Film follows girls on their long walk home

Published April 1, 2003

Wherever colonialism went the children suffered the most. In Canada some call it the “big scoop” and in Australia it’s known as the “stolen generations.” The Australian movie Rabbit Proof Fence does an admirable job of telling the story of three aboriginal girls who are forcibly taken away from their mothers and taken to a church-run camp where boys are trained to be farm hands and girls as domestics.

The three young actors who play Molly, Daisy and Gracie never acted before and were the result of an extensive search throughout the Western Australia outback by director Phillip Noyce, (Patriot Games, Dead Calm, Clear and Present Danger).

Racism is endemic throughout the story. The children are taken because they are mixed blood with white fathers and aboriginal mothers. Australians didn’t want a third race, and these “half caste” children were considered salvageable: they could be bred to have the aboriginal blood disappear in a few generations. The children are checked to see if they are fair enough to go to another school and be integrated with white children.

Based on a true story, the children are taken to a camp 2,400 km from their home, only to later flee. While it is a camp of wooden buildings and not the brick monoliths we have in Canada, it is still a familiar, repressive boarding school. The children entertain the staff with songs from England and the older students bully the new and younger ones. The aboriginal staff is used to do the dirty work and the tracker Moogoo (played by David Gulpilil) follows the girls into the desert but never finds them. At one point he appears to locate them but he does not follow through. It is as if he is their guardian and wants to see them safely home.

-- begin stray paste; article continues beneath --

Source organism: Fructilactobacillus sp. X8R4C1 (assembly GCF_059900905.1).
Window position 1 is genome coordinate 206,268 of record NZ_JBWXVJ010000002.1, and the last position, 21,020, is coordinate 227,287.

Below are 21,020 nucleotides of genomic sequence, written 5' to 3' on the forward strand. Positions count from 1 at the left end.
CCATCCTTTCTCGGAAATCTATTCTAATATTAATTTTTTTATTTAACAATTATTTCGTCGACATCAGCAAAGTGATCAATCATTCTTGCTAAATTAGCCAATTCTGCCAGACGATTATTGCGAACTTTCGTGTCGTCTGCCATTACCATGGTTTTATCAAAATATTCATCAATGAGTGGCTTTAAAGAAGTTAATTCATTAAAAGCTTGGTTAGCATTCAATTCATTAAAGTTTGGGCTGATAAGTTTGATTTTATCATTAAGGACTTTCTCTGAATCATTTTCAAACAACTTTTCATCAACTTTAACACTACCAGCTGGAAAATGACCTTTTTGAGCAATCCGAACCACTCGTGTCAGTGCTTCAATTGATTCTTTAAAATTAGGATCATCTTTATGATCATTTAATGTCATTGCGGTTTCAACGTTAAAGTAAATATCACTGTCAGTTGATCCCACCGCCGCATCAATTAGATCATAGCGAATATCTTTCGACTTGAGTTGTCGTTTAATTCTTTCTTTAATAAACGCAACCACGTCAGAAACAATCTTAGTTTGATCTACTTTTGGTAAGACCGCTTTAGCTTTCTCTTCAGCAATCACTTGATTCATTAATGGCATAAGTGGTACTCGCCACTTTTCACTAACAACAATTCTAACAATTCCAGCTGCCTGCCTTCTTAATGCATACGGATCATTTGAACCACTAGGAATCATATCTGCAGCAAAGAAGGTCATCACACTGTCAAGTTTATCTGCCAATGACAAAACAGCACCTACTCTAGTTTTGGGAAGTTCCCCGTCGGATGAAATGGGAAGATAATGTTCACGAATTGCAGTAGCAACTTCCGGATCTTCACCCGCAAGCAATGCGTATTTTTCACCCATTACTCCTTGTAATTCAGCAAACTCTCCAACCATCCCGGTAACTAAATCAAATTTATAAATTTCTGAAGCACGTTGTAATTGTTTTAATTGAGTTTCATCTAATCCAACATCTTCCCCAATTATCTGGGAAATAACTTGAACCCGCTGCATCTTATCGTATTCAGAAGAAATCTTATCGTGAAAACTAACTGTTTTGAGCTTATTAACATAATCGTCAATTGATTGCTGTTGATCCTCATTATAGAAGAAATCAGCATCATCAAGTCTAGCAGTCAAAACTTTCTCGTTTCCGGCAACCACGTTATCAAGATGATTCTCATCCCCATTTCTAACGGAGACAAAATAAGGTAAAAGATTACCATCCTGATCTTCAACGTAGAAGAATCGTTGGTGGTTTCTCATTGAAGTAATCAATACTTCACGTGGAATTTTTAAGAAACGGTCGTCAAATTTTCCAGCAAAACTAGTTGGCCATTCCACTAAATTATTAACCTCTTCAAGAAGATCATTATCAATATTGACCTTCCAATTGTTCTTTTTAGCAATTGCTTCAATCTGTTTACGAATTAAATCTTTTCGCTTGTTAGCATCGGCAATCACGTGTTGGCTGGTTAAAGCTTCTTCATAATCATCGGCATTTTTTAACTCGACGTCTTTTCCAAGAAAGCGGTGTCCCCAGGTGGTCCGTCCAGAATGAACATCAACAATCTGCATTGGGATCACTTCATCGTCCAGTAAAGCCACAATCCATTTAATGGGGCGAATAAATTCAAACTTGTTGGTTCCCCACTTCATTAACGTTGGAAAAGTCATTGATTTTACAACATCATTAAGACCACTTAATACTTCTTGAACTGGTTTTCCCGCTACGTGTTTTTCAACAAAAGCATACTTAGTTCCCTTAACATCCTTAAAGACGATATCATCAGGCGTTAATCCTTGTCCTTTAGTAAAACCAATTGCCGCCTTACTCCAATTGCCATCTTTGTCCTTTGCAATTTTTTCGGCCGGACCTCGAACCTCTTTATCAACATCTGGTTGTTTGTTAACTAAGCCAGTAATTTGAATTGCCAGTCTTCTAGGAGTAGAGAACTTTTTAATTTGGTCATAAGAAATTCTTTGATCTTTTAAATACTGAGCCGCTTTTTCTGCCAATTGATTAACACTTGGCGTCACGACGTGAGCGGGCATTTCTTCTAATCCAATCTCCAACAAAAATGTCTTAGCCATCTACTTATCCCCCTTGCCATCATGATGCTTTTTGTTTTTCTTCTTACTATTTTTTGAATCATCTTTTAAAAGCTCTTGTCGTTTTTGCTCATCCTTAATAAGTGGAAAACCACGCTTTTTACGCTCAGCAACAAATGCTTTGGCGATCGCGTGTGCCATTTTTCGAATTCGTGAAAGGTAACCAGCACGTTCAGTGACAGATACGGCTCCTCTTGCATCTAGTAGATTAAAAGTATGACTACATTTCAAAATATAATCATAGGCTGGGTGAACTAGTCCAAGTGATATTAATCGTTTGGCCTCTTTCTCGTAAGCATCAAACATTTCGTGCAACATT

The movie title’s fence is also a character in the story. Originally put in place to control the spread of rabbits, it is now a metaphor for the separation of the aboriginal world and the colonial British overlords. But, here, it is also the way to freedom.

The children follow the fence, propelled with a simple message, “We want to go home.”

Australian actor Kenneth Branagh, who plays Mr. Neville, the aboriginal affairs ‘guardian,’ gives such a masterful performance that he almost makes you feel sympathetic to him. He honestly believes the native must be saved “in spite of himself” and that he is doing the right thing. It would have been easy to demonize Neville but it would have made the story a docudrama and a rant against the authorities. Neville wants what is best for the natives even if it means destroying them in the process.

Filmed in the Gibson desert, the landscape is at once forbidding for European eyes and familiar to aboriginal eyes. The girls are able to get water because they have been taught by their mothers. The desert is immense but it is their world.

If anything, this story is too kind to the system that broke up families and devastated a culture. About 10,000 children were forcibly removed from their families and one in five was sexually abused. As in the aboriginal population in Canada, the legacy lives on in Australia with social problems, dysfunctional people and a loss of innocence that pervades the whole society.

I grew up close to a boarding school and while we went to school in town and stayed with our parents, the students at the school confided in my sister and me about the violence and loneliness in the school.

Every so often one of the students would run away and head back to their reserve. Years later, a person in charge of a low-security jail told me we’re like homing pigeons. Whenever someone ran away they went to his home reserve and picked him up. Home is sacred to the aboriginal person. It’s where our roots are and it’s where we belong.

Students who ran away were usually rounded up and brought back to face punishment. Sometimes they didn’t make it and were found frozen beside a road or railway track.

In 1970 the movie Clod Journey, starring Buckley Petawabano and Johnny Yesno, told the story of a teenage student who ran away from a northern boarding school and was found dead of exposure. Based on a true story, it was seen as one of the nails in the boarding school coffin.

And Rabbit Proof Fence, too, is a true story. It is based on the lives of Molly Kelly and her sister Daisy. Today Molly is 85 years old and her sister is 79. They attended the premiere at their home community of Jigalong in a remote part of Western Australia.

These two proud women spoke for thousands in their story when they said, “All we want to do is go home.”

Freelance writer Doug Cuthand is also a filmmaker. In 2001, he released Childhood Lost, a documentary about the residential school experience.


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